Saturday, October 20, 2007
Paparella, Emanuel L. "Edward Said on Cultural Imperialism." OVI September 24, 2007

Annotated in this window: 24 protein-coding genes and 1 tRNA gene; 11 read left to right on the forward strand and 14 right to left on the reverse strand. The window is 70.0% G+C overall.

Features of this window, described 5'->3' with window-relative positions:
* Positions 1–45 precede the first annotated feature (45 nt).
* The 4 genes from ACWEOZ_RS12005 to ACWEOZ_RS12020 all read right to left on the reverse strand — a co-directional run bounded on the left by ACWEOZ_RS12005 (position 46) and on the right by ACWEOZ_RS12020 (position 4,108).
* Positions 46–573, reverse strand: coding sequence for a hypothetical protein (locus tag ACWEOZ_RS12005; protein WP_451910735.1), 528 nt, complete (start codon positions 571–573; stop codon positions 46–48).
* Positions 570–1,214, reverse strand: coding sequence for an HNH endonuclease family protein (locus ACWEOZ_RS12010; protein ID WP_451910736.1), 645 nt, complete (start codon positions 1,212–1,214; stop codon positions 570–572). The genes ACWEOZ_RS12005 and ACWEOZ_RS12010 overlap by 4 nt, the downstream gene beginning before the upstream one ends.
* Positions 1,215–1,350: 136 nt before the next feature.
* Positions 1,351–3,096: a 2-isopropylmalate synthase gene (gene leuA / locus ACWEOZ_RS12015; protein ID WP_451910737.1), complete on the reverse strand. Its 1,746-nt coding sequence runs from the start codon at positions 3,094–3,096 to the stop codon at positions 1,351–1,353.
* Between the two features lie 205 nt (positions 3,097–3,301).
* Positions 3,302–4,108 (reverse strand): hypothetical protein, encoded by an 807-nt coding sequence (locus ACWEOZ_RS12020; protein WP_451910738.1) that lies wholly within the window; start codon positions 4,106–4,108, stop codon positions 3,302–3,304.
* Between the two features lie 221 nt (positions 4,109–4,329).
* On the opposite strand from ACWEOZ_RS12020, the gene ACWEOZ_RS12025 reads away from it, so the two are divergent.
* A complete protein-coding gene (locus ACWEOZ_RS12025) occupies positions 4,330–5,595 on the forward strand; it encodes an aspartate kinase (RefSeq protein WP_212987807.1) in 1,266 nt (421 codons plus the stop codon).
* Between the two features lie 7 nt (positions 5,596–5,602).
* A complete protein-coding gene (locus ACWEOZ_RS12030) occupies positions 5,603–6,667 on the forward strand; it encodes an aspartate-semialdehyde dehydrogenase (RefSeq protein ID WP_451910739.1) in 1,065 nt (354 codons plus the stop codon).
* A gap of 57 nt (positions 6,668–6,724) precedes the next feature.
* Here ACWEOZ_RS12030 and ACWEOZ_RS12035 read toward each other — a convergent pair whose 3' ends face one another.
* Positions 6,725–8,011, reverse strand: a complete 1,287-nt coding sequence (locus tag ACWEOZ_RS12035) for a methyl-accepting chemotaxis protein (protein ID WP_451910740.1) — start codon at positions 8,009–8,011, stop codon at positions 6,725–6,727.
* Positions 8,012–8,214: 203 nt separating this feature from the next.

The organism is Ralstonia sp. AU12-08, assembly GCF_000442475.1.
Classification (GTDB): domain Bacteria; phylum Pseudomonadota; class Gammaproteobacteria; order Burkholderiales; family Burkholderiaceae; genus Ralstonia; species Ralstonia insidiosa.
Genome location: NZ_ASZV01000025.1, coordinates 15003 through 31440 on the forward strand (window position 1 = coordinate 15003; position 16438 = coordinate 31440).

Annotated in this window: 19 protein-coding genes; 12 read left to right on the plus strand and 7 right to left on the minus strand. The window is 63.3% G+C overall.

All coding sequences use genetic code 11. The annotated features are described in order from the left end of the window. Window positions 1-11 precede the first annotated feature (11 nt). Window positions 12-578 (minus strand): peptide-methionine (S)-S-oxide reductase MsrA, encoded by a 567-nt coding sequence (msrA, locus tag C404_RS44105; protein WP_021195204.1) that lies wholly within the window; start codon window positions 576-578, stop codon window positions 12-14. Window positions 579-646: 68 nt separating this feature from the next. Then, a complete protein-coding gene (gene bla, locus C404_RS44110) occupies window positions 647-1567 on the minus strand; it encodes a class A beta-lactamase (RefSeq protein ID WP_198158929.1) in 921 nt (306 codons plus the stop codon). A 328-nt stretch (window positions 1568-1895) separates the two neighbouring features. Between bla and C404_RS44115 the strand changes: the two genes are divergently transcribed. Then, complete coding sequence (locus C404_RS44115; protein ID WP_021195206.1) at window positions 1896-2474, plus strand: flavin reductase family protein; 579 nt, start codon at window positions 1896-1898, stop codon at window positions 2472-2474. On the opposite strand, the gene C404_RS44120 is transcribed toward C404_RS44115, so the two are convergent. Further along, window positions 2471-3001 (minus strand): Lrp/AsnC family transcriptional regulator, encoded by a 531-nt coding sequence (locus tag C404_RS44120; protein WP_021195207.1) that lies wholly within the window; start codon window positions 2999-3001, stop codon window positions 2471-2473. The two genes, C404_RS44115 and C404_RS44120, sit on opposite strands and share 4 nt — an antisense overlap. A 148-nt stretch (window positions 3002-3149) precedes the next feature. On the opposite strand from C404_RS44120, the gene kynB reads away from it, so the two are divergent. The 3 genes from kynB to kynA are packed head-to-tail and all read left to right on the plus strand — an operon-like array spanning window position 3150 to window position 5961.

While writing a Ph.D. dissertation on Vico at Yale University, some thirty three years ago, a book appeared which attracted my attention. But it was not its author, still relatively obscure at the time, rather it was its title which urged me to buy Beginnings by Edward Said. To my mind, that title echoed immediately Vico’s notion of 'origins.' And in fact, as expected, Said not only acknowledges Vico as the book’s inspiration and methodology, but dedicates a whole section to him. It turned out to be a kind of epiphany for me, in the same way that Ignazio Silone had previously been, not so much for what the book revealed about the problematic in the New Science that I was then grappling with (i.e., that of transcendence and immanence in Vico’s notion of Providence), but for what it said on the crucial role of the intellectual vis-à-vis the culture he lives and works in. One of the most pregnant passages in that book is this: “The writer’s life, his career, and his text, form a system of relationships whose configuration "in real human time" becomes progressively stronger (i.e., more distinct, more individualized and exacerbated). In fact, these relationships gradually become the writer’s all-encompassing subject” (p. 227). . . . Part 1: http://www.ovimagazine.com/art/2112?PHPSESSID=ea8a3df5479ae76a53e101d35eadcee5; Part 2: http://www.ovimagazine.com/art/2113?PHPSESSID=ea8a3df5479ae76a53e101d35eadcee5.